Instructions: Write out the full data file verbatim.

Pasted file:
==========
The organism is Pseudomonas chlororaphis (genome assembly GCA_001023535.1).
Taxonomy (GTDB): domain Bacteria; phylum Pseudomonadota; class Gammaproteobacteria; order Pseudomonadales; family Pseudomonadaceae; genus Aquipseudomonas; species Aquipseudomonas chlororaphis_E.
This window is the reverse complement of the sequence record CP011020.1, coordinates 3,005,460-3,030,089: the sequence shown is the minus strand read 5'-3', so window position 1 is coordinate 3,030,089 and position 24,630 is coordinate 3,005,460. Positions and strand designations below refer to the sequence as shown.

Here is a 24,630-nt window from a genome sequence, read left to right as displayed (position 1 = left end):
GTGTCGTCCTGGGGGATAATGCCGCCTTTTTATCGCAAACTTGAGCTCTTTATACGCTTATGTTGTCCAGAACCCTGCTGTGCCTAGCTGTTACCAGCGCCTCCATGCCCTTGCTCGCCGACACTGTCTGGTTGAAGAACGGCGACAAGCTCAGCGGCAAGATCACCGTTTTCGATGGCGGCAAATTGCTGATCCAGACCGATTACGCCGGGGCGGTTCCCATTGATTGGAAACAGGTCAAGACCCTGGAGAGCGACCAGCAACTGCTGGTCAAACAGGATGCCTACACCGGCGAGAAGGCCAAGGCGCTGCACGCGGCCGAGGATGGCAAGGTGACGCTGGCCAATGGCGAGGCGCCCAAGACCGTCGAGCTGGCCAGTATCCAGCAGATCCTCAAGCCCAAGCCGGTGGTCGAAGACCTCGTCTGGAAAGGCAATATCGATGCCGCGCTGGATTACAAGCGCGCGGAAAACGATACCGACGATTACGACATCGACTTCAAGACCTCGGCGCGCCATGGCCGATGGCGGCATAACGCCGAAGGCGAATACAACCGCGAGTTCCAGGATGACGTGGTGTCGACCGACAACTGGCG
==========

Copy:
The organism is Pseudomonas chlororaphis (genome assembly GCA_001023535.1).
Taxonomy (GTDB): domain Bacteria; phylum Pseudomonadota; class Gammaproteobacteria; order Pseudomonadales; family Pseudomonadaceae; genus Aquipseudomonas; species Aquipseudomonas chlororaphis_E.
This window is the reverse complement of the sequence record CP011020.1, coordinates 3,005,460-3,030,089: the sequence shown is the minus strand read 5'-3', so window position 1 is coordinate 3,030,089 and position 24,630 is coordinate 3,005,460. Positions and strand designations below refer to the sequence as shown.

Here is a 24,630-nt window from a genome sequence, read left to right as displayed (position 1 = left end):
GTGTCGTCCTGGGGGATAATGCCGCCTTTTTATCGCAAACTTGAGCTCTTTATACGCTTATGTTGTCCAGAACCCTGCTGTGCCTAGCTGTTACCAGCGCCTCCATGCCCTTGCTCGCCGACACTGTCTGGTTGAAGAACGGCGACAAGCTCAGCGGCAAGATCACCGTTTTCGATGGCGGCAAATTGCTGATCCAGACCGATTACGCCGGGGCGGTTCCCATTGATTGGAAACAGGTCAAGACCCTGGAGAGCGACCAGCAACTGCTGGTCAAACAGGATGCCTACACCGGCGAGAAGGCCAAGGCGCTGCACGCGGCCGAGGATGGCAAGGTGACGCTGGCCAATGGCGAGGCGCCCAAGACCGTCGAGCTGGCCAGTATCCAGCAGATCCTCAAGCCCAAGCCGGTGGTCGAAGACCTCGTCTGGAAAGGCAATATCGATGCCGCGCTGGATTACAAGCGCGCGGAAAACGATACCGACGATTACGACATCGACTTCAAGACCTCGGCGCGCCATGGCCGATGGCGGCATAACGCCGAAGGCGAATACAACCGCGAGTTCCAGGATGACGTGGTGTCGACCGACAACTGGCG